Many of the outstanding lawsuits are from individuals claiming that they suffered from an increase in thoughts about committing suicide while on the drug. Plaintiffs usually ask for monetary rewards to help them recoup some of their financial loss due to medical costs, loss of work and wages and their pain and suffering.
If you or a loved one has experienced health complications or illness while using Neurontin or related drugs, contact Newsome Law Firm and fill out a case evaluation form today. Our team of attorneys has experience specific to complications associated with prescription medication. Not only can they give you the legal guidance you need, they can help you get the compensation you deserve.

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Alachua, FL

#13 Oct 16, 2010
Pfizer’s Headache
Lawsuit charges drugmaker was deceptive about Neurontin.
After it paid $430 million to settle a 2004 lawsuit over illegal promotion of its anti-seizure drug Neurontin, Pfizer, the world's largest pharmaceutical company, may have thought its legal troubles with that medication were over. Not so fast: A new lawsuit, brought by the same attorney, alleges that the company's misdeeds went much further than originally charged. According to newly unsealed court documents, not only did the company and its subsidiaries push Neurontin for unapproved uses—the practice at the center of the first suit, which Pfizer admitted to as part of its settlement—they did so knowing that the drug was ineffective for several of those conditions (the settlement involved allegations of both criminal and civil violations). Pfizer, according to the documents, engaged in "outright deception of the biomedical community, and suppression of scientific truth"—stalling or stopping the publication of negative study results; manipulating both trial designs and data to make the drug look more effective than it was; and using questionable tactics to enhance the drug's image and increase its sales.
These practices were "highly unethical, harmful to science, wasteful of public resources, and potentially dangerous to the public's health," writes Kay Dickersin, the author of the longest of the documents and the director of the Center for Clinical Trials at Johns Hopkins University.
On Tuesday, Pfizer released a statement saying that it was "committed to the communication of medically or scientifically significant results of all studies, regardless of outcome. Company policy requires that, in all cases, study results are reported by Pfizer in an objective, accurate, balanced, and complete manner with a discussion of the strengths and limitations of the study, and are reported regardless of the outcome of the study."
The lawsuit is in early stages; Boston attorney Thomas Greene (who represented David Franklin, the whistleblower in the first Neurontin case) is seeking permission to bring it as a class-action case. Judge Patti Saris rejected a request to that effect in August, but at the time, says Greene, she had not seen 12 expert reports that now comprise the bulk of the argument against the company. The reports, written by a wide variety of respected academics and submitted to the judge as part of the complaint, cite provocative emails sent by employees of Pfizer and its subsidiaries. They also analyze studies, both published and unpublished, that the company commissioned to test Neurontin's effectiveness at treating four conditions for which it is not approved: nociceptive pain ("think,'I just hit my finger with a hammer,'" says Greene), bipolar disorder, migraines and headaches, and neuropathic pain, a chronic condition resulting from an injury to the nervous system. A final report concludes that Pfizer encouraged doctors to prescribe Neurontin at higher doses than those approved by the FDA.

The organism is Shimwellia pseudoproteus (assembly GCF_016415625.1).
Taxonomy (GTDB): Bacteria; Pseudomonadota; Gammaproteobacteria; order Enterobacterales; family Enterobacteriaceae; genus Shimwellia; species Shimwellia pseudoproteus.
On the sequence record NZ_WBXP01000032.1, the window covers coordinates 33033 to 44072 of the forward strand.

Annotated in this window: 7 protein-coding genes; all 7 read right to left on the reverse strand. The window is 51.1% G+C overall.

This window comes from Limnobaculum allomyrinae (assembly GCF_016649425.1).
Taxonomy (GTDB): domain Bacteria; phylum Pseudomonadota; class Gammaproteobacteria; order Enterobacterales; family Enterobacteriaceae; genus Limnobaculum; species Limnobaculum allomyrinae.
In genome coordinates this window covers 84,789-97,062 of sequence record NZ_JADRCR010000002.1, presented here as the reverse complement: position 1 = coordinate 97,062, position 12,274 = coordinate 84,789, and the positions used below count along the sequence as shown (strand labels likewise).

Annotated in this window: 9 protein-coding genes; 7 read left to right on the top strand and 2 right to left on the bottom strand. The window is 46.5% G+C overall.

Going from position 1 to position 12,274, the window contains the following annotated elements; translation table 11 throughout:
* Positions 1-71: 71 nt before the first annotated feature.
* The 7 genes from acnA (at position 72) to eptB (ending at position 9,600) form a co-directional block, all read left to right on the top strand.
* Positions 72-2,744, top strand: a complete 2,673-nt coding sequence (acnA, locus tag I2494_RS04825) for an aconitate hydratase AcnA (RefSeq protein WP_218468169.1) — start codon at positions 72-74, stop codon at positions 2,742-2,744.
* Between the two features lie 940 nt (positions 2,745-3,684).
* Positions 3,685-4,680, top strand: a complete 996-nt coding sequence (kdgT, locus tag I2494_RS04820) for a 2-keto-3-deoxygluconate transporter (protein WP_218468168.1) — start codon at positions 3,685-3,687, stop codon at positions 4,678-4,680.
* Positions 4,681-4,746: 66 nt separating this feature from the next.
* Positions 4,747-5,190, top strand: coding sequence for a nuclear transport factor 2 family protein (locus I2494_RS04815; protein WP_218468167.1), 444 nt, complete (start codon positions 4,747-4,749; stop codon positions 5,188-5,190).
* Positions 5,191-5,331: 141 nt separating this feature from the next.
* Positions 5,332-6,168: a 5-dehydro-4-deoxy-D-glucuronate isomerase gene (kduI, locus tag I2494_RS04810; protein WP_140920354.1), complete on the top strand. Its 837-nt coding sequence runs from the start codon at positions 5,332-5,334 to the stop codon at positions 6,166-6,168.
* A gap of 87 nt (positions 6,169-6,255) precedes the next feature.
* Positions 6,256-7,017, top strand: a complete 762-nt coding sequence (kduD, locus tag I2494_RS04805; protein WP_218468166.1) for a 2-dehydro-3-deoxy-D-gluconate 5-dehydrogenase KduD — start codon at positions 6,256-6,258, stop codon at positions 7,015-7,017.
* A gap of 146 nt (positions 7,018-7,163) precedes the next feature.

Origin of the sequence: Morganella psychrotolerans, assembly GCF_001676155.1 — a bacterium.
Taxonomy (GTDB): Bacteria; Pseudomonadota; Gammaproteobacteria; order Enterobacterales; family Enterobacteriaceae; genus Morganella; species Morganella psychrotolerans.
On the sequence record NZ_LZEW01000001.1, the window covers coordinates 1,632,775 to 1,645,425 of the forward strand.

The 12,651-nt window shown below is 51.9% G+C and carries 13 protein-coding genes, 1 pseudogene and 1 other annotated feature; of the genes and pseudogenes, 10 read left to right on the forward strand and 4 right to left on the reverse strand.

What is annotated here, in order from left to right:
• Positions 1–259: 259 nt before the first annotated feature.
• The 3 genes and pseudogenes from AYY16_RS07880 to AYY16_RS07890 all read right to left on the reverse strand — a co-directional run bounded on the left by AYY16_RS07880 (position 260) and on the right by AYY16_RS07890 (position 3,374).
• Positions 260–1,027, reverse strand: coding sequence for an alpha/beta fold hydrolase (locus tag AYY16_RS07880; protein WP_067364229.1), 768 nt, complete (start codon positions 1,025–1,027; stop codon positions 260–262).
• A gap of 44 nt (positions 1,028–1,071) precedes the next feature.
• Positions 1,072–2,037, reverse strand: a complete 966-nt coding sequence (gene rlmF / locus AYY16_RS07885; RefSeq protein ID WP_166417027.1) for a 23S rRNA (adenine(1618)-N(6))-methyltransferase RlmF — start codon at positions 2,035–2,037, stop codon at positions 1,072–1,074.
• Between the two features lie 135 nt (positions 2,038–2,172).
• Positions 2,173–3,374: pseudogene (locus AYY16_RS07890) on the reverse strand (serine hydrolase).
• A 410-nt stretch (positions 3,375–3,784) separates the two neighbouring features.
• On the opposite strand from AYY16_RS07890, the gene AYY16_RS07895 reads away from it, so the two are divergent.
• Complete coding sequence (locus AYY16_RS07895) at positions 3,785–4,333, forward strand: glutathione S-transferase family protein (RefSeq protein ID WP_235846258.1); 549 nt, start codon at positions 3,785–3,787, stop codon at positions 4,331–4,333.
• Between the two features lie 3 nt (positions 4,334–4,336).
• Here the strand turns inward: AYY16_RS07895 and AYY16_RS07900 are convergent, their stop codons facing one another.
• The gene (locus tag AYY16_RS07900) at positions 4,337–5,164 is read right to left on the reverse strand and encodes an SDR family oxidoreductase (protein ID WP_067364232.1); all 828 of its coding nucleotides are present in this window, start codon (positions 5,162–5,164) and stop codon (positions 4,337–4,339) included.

United States

#14 Oct 16, 2010
You'd find something wrong with apples and tap water.

Varsity Lakes, Australia

#15 Mar 30, 2011
I have been suffering from Fibromyalgia for about 5 years now. It was only last year as I slowly acquired more and more symptoms did I do my own research and start to think it might be Fibromyalgia. All doctors prior to this pretty much dismissed me. I used to try and survive by taking nurofen, panadol etc to no avail. Finally saw a rheumatologist last year who prescribed me with celebrex and Endep (Elavil) only 5gm however. I did not take them at first thinking he was trying to palm me off as having depression. Yesterday I saw another doctor who confirmed I did have Fibromyalgia, and said I was on the right meds but just advised me to up the Endep. Well I took my first 20mg dose and I am not kidding - within 2 hours the incredible foot pain that has reduced me to tears for the past two and a half years was gone. It has started to come back as I write this (about 13 hours after my first dose). I just hope I don't build a tolerance to this level too quickly and can get the same benefits form low dose for a long time!

United States

#16 Aug 31, 2011
Well, I ignored my doctor's recommendation to try 10mg Elavil each night to help me with my fibro pain but one night I was so fed up with the pain I had the pill. I had a bit of a hangover the next day but felt a lot better since the pain subsided considerably. It's worth you try it since the most critical symptom of fibro is insomnia and I guess lack of sleep is the culprit to all of thw symptoms brought up by this condition. Blessings to you all.


#17 Jan 22, 2012
I can recommend a reputable pharmacy (Elavil) I received the order and it was on time and the pills work great.
P.S. 5% discount coupon code: 9sh73h

Montréal, Canada

#18 Feb 23, 2012
It helps, but leads to other problems and addiction in the future. I've tried to ween myself off after 20 years of taking this pill. Although it helped with insomnia and pain, I would also start to hallucinate in my sleepy state, and now have started to experience sensory seizures. Getting off of it has brought me to a scary 98 pounds, because of digestion issues. My body needs it now. And it's a scary place to be. If you could try homeopathic methods and light to moderate exercise and avoid a chemical in your body, please do it.

Scotsburn, Canada

#19 Aug 29, 2012
hi all im taking 100 mg of elavil to sleep.unfortunatly its not working much anymore,,anybody elase take 100 or more a night
#23 Sep 24, 2013
I have ordered 2 times from this website PILLSMEDSHOP. COM . I called yesterday the customer care and asked for a discount as i was about to order twice the regular amount.

Swaffham, UK

#24 Jan 2, 2014
amitriptyine 10mg and 25 mg